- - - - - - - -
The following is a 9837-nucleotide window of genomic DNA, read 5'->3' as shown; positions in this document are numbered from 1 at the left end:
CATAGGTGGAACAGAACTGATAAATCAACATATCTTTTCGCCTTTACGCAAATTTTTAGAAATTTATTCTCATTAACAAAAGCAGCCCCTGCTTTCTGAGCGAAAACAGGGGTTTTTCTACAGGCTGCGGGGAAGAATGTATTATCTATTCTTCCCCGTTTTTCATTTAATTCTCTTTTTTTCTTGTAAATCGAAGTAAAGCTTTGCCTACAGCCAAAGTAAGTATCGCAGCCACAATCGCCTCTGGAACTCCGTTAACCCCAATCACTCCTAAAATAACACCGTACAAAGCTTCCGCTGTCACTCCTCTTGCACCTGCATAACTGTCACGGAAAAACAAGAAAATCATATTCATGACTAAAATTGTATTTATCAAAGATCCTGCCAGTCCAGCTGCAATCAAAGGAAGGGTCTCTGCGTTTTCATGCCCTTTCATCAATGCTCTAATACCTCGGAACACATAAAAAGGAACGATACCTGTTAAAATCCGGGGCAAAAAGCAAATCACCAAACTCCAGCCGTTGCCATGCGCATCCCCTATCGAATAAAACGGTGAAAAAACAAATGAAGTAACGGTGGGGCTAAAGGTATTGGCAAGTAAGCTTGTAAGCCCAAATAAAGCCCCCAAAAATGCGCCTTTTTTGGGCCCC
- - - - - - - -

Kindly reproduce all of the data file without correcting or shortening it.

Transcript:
The following is a 9837-nucleotide window of genomic DNA, read 5'->3' as shown; positions in this document are numbered from 1 at the left end:
CATAGGTGGAACAGAACTGATAAATCAACATATCTTTTCGCCTTTACGCAAATTTTTAGAAATTTATTCTCATTAACAAAAGCAGCCCCTGCTTTCTGAGCGAAAACAGGGGTTTTTCTACAGGCTGCGGGGAAGAATGTATTATCTATTCTTCCCCGTTTTTCATTTAATTCTCTTTTTTTCTTGTAAATCGAAGTAAAGCTTTGCCTACAGCCAAAGTAAGTATCGCAGCCACAATCGCCTCTGGAACTCCGTTAACCCCAATCACTCCTAAAATAACACCGTACAAAGCTTCCGCTGTCACTCCTCTTGCACCTGCATAACTGTCACGGAAAAACAAGAAAATCATATTCATGACTAAAATTGTATTTATCAAAGATCCTGCCAGTCCAGCTGCAATCAAAGGAAGGGTCTCTGCGTTTTCATGCCCTTTCATCAATGCTCTAATACCTCGGAACACATAAAAAGGAACGATACCTGTTAAAATCCGGGGCAAAAAGCAAATCACCAAACTCCAGCCGTTGCCATGCGCATCCCCTATCGAATAAAACGGTGAAAAAACAAATGAAGTAACGGTGGGGCTAAAGGTATTGGCAAGTAAGCTTGTAAGCCCAAATAAAGCCCCCAAAAATGCGCCTTTTTTGGGCCCC